Another challenge was just engaging our managers and our staff and showing them this is something that is worth their time and attention. Everyone on our team is busy and focused on patient care. So, you just have to make sure the entire organization understands this will positively impact patient quality, and you have to continue making it clear how this is making care better. 

Nease: We are constantly learning. We regularly review the program to make sure content within the app is up to date and that we have the latest resources served up properly to members. Engagement with our various internal departments and teams has also required some time and effort, just spreading the word and making sure everyone understands the importance of this program. Finally, you need a strong provider partner if you are going to engage in a program like this. That makes a huge impact on the success of it. 

Both HPN and WHASN want the same thing. We want every pregnant woman to have a health pregnancy, a healthy delivery and a healthy family. Sometimes, we may have different views of how to get there, but that's where a good relationship and trust comes in. We can have those conversations, work through differences and find common ground.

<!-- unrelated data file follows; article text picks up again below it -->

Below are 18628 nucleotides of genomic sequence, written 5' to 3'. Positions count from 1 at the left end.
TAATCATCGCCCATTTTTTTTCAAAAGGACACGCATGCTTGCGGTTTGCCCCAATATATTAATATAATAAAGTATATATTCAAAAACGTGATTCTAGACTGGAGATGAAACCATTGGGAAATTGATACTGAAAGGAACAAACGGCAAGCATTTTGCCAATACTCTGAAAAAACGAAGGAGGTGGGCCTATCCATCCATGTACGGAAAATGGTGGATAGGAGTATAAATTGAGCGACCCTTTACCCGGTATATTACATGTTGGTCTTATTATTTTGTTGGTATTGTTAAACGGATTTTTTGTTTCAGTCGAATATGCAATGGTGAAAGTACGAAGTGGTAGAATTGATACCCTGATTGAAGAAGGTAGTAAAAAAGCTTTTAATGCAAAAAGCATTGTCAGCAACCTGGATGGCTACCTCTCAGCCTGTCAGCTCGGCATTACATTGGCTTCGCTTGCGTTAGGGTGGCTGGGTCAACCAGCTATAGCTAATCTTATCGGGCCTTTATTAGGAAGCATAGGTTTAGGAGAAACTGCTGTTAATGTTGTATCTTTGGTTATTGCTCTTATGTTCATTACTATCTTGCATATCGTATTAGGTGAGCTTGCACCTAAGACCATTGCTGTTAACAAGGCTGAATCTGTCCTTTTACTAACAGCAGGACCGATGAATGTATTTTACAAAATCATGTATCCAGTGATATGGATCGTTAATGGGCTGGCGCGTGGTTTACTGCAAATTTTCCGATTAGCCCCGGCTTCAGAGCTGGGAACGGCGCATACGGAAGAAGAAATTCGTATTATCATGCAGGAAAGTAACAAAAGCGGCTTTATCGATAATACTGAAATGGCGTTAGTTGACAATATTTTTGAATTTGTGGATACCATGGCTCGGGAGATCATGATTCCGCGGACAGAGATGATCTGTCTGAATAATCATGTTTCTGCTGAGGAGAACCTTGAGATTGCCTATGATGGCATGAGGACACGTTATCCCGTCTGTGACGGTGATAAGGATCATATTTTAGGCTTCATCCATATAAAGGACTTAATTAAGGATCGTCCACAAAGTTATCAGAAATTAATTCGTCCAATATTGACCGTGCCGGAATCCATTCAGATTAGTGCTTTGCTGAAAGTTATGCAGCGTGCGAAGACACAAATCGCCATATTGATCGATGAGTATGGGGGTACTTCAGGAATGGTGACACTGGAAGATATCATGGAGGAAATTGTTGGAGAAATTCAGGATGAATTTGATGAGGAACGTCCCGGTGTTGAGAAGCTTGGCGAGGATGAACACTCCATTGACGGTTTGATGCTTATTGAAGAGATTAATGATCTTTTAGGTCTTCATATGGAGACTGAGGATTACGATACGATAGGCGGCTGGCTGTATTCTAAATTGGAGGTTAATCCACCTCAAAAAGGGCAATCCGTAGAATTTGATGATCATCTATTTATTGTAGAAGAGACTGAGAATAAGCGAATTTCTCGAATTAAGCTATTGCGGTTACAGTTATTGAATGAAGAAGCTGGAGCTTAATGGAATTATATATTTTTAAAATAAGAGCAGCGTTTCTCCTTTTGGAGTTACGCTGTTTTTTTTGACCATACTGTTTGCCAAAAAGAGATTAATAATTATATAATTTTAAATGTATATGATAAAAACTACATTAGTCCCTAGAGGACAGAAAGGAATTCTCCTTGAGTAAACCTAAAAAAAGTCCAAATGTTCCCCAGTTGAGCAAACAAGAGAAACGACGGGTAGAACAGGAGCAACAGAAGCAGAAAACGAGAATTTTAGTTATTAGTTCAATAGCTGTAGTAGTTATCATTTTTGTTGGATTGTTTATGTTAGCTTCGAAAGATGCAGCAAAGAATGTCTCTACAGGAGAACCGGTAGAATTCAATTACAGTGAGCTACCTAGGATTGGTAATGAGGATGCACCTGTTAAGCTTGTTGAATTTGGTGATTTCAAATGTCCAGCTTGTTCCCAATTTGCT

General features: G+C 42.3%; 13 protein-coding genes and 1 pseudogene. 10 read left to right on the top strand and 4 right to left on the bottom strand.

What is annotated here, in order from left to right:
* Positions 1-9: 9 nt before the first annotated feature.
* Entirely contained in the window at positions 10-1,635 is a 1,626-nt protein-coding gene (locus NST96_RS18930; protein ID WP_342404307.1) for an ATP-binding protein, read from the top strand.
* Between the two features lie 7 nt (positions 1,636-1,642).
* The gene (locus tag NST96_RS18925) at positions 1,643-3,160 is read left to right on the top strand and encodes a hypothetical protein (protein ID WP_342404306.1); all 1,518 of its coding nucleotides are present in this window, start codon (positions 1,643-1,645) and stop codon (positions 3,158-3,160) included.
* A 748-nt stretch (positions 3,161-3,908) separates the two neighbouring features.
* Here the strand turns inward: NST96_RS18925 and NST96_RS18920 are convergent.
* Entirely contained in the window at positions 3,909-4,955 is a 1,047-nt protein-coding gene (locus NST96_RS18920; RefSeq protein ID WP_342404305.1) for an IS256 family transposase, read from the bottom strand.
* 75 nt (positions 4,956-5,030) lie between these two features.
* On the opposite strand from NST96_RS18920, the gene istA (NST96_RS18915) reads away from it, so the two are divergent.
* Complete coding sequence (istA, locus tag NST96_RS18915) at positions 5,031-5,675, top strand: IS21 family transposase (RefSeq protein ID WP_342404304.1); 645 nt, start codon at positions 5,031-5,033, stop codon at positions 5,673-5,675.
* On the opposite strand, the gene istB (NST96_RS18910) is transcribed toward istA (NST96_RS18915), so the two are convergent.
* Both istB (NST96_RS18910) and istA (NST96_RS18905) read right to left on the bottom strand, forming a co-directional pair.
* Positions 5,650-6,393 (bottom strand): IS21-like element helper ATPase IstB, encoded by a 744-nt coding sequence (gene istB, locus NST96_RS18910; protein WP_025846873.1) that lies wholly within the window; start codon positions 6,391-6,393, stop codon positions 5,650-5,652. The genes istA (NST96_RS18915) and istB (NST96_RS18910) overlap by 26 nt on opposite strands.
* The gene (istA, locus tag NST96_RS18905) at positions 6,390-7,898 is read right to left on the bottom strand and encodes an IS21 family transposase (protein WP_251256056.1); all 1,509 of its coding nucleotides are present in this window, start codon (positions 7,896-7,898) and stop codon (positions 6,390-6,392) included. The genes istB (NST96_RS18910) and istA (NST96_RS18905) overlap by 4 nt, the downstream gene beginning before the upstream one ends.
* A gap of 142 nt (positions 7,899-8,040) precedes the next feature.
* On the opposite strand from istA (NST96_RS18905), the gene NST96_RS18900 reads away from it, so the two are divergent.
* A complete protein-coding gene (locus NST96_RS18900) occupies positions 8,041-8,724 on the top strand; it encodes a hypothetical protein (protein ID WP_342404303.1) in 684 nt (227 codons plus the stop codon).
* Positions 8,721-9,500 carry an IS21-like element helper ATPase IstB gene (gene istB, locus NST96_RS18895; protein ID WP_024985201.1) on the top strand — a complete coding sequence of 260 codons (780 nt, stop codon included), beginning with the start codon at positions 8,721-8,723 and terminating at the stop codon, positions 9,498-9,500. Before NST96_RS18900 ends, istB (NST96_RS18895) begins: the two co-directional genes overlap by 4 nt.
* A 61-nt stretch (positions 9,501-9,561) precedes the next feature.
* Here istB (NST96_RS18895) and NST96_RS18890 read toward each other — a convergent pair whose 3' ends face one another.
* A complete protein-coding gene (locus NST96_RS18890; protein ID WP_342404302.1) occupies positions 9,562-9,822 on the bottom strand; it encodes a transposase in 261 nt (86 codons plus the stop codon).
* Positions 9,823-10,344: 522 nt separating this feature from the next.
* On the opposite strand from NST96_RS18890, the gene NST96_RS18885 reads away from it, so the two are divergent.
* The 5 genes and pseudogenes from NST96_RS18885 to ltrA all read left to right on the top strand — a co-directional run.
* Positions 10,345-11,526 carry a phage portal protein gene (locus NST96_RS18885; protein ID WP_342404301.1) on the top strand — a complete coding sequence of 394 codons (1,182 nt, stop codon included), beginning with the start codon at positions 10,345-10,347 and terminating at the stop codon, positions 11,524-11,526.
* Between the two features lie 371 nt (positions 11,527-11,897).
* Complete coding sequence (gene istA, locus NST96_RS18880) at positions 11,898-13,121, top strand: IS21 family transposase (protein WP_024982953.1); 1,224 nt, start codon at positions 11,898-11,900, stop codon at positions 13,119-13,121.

Where does this partnership grow from here? What does the future hold?

Dr. Herrero: We're excited about future possibilities for expanding this beyond pregnancy, which generally is only a small portion of a woman’s reproductive healthcare needs. As OBGYNs, we are delivering support that spans the rest of a woman’s life. So, we are thinking about how we can leverage this platform to support that longitudinal care.

I also think that adding a virtual health advocate could be valuable moving forward. By that I mean a real person who can engage with patients virtually, answer questions and help them work more effectively with their care team. 
Nease: There is definitely lots of opportunity for growth here. Historically, our app has focused on pregnancy through the first two years of the baby’s life. After birth, we are making sure pediatrician visits are happening, that babies are getting their immunizations and routine screenings. It seems like a natural next step to expand that support into the pediatric side, as well as expanding the support available to women in other areas of their health journeys. 

Is a value-based care model also in the future for this partnership? 

Sparks: While there isn’t currently a value-based model backing this partnership, value-based care is an important part of the broader discussion. The payment model is just a mechanism to fund transformation. Clinicians need the proper tools for this transformation. What I think is so telling from what Katie and Dr. Herrera have said is that both organizations have a commitment to care transformation first and foremost. Moving forward as an industry, we need to figure out the economics to sustain it and expand the impact. That’s a lot of the work our company is engaging in currently. 

Want to learn more about this partnership and how HPN and WHASN are collaborating to improve maternal health outcomes? Provide your information below for a link to view the full Becker's webinar.